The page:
Cypher, directed by Canadian Vincenzo Natali (Cube), has been sitting on Miramax’s shelves for over two years. While more earnest than similarly themed entries from the Brothers Weinstein (including Equilibrium), Cypher is still rather perplexing. In an unspecified future, two major software companies battle for world dominance. Digicorp hires Morgan (Jeremy Northam) as a spy, whereupon he’s given a new identity (“Jack Thursby”) and then sent on several practice missions to hone his skills.
During one of these jobs (actually trips to different corporate conventions) he runs into Rita (Lucy Liu) and the two seem to hit it off. When he sees her again during another mission, he gets suspicious. Sure enough, Rita knows more than he does, and lets slip this awful truth: Morgan is being brainwashed by Digicorp to become a kind of disposal mole. Once he’s achieved his goals, he will be “eliminated.”
That’s just in the first 30 minutes. Cypher has much more subterfuge and double-crossing left in its sack of sci-fi clichés. With the tone and look of Gattica, and occasional nods to North by Northwest and No Way Out, Cypher wants to be a somber exercise in human angst set against the cutthroat world of corporate intrigue. But it’s so languid and referential that it almost stalls out. Call it homage or outright stealing, the film is full of celluloid shout-outs. By the time the first surprise has been sprung, you’ve seen bows to Brazil, Blade Runner, A Clockwork Orange and numerous other Big Brother-haunted movies.
Yet, Cypher almost overcomes this burden, owing to Natali’s exciting stylistic specificity. The first act’s highlight comes when Morgan discovers the brainwashing process. In a nicely realized sequence, a group of sinister technicians place helmets on the drugged-out and hypnotized conference participants, and we witness the procedure in exquisite detail. When Morgan finally makes his way to rival company Sunways’ secret vault, the complex has a new-world feel to it (all metal and gargantuan). But some elements, like the nerdy chief programmer with a hidden evil streak or the badly realized CG helicopters, fail to keep us locked into this unusual future with its obtuse rules.
Truth is, Cypher is not smart enough to create its own intricate universe. Instead, it is riddled with action movie truisms. The grand scheme as envisioned by the unseen over-boss Sebastian Rooks has to rely on so much coincidences and good guesses that we occasionally find ourselves floored by Morgan and Rita’s ability to circumvent inevitable disaster. The basic illogic is also staggering: if an all-powerful software company wanted to keep tabs on its spies, wouldn’t they be bugged, or at least have their cell phones scanned? And why is communication so easy and out in the open, when everything happening is supposed to be so hush-hush? And if both Digicorp and Sunways have people following Morgan, how is he able to have covert meetings with his omnipresent guardian angel, or sneak off for a tryst with Rita?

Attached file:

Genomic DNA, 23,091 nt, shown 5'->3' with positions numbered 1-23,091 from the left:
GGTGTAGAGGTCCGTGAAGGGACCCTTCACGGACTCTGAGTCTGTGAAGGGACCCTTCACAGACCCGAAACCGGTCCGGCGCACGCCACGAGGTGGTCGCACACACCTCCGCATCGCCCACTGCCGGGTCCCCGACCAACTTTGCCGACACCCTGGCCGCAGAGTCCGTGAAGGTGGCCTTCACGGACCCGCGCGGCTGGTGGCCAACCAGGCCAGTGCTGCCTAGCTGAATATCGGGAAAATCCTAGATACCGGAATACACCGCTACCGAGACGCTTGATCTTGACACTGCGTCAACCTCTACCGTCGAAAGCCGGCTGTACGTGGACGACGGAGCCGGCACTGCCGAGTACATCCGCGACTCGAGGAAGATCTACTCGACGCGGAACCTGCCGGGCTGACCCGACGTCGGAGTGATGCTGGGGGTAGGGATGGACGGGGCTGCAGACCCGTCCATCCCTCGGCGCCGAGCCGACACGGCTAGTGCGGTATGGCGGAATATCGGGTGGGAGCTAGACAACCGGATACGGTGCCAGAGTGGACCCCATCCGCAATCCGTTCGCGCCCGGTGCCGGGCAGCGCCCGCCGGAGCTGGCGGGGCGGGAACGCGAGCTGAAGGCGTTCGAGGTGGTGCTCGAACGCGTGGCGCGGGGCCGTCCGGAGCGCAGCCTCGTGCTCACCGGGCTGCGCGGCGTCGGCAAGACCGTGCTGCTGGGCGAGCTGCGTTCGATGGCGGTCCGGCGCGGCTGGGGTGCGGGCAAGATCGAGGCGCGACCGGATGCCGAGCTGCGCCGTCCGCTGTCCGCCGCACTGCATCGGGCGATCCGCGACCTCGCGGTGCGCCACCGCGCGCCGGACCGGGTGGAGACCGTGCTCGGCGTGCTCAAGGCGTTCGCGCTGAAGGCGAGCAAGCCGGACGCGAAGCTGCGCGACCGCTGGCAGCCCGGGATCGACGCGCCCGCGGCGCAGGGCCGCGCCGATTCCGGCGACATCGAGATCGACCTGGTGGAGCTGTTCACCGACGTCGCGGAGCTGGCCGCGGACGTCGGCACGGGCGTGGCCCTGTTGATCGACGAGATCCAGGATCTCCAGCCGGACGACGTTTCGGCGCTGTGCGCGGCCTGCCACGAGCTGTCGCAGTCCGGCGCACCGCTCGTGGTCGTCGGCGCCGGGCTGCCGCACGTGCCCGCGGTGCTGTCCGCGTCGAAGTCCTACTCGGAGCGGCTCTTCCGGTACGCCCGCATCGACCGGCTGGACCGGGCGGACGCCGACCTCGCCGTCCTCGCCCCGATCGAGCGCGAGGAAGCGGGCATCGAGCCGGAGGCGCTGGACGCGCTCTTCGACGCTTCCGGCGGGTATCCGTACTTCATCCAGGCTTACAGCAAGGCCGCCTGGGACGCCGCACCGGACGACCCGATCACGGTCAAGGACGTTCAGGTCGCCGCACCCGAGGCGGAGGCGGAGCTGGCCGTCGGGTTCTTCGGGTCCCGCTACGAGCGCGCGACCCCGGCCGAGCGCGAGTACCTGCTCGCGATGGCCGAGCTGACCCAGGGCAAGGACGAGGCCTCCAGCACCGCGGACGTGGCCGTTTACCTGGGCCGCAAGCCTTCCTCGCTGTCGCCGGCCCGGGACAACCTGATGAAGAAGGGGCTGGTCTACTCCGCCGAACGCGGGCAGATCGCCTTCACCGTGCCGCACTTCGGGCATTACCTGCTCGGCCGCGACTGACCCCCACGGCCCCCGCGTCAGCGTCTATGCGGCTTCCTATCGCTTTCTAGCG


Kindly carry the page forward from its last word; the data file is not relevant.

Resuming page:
Such deficiencies apply to the characterizations as well. There are no memorable players in Cypher, just cogs in a motion picture machine each waiting to fulfill their purpose and push the plot forward. Northam does a nice job of hinting that Morgan would like to be something more than a dork. Yet he’s not a convincing action hero. Liu is also undermined by her role as pawn. Required to do nothing more than look fetching and deliver reams of ridiculous techno-speak, she is the film’s expositional anchor, pushing the plot along to its inevitable twist ending.
We never learn who these characters are. True, the notion of individual identity, who and what we are inside, and the manipulation of same by entities outside our control, all go directly to the foundation of science fiction. Part of the movie understands this, playing with the way Morgan slips into the role of spy, complete with a newly acquired taste for scotch and cigarettes. But the plotty machinations keep getting in the way, leaving little time to explore more complex ideas.
Cypher is occasionally stunning to look at (the Vault’s “golden cavern,” with its asymmetrical tunnels, is derived from German Expressionism at its most outstanding), but never decides what to do with its innovative designs. Just like the spies’ mission as they hunt for secrets and significance inside massive corporate databanks, this film’s point is unclear.